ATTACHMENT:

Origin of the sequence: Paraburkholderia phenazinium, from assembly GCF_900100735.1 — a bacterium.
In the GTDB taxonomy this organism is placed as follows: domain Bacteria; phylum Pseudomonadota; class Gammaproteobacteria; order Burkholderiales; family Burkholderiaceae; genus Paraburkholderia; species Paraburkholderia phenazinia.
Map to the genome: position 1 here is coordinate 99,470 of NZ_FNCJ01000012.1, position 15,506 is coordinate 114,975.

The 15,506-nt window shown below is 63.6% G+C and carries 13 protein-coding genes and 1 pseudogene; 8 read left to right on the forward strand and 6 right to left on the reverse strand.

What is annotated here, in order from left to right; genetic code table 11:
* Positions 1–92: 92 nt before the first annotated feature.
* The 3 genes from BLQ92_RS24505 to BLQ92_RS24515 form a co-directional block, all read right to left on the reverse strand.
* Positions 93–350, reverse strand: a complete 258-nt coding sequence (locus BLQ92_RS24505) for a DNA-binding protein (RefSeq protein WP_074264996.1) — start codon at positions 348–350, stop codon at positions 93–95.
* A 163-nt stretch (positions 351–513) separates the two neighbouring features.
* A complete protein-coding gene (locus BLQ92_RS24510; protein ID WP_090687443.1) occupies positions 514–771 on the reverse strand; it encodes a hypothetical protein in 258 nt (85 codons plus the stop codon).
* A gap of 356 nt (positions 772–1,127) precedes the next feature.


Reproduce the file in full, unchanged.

Origin of the sequence: Paraburkholderia phenazinium, from assembly GCF_900100735.1 — a bacterium.
In the GTDB taxonomy this organism is placed as follows: domain Bacteria; phylum Pseudomonadota; class Gammaproteobacteria; order Burkholderiales; family Burkholderiaceae; genus Paraburkholderia; species Paraburkholderia phenazinia.
Map to the genome: position 1 here is coordinate 99,470 of NZ_FNCJ01000012.1, position 15,506 is coordinate 114,975.

The 15,506-nt window shown below is 63.6% G+C and carries 13 protein-coding genes and 1 pseudogene; 8 read left to right on the forward strand and 6 right to left on the reverse strand.

What is annotated here, in order from left to right; genetic code table 11:
* Positions 1–92: 92 nt before the first annotated feature.
* The 3 genes from BLQ92_RS24505 to BLQ92_RS24515 form a co-directional block, all read right to left on the reverse strand.
* Positions 93–350, reverse strand: a complete 258-nt coding sequence (locus BLQ92_RS24505) for a DNA-binding protein (RefSeq protein WP_074264996.1) — start codon at positions 348–350, stop codon at positions 93–95.
* A 163-nt stretch (positions 351–513) separates the two neighbouring features.
* A complete protein-coding gene (locus BLQ92_RS24510; protein ID WP_090687443.1) occupies positions 514–771 on the reverse strand; it encodes a hypothetical protein in 258 nt (85 codons plus the stop codon).
* A gap of 356 nt (positions 772–1,127) precedes the next feature.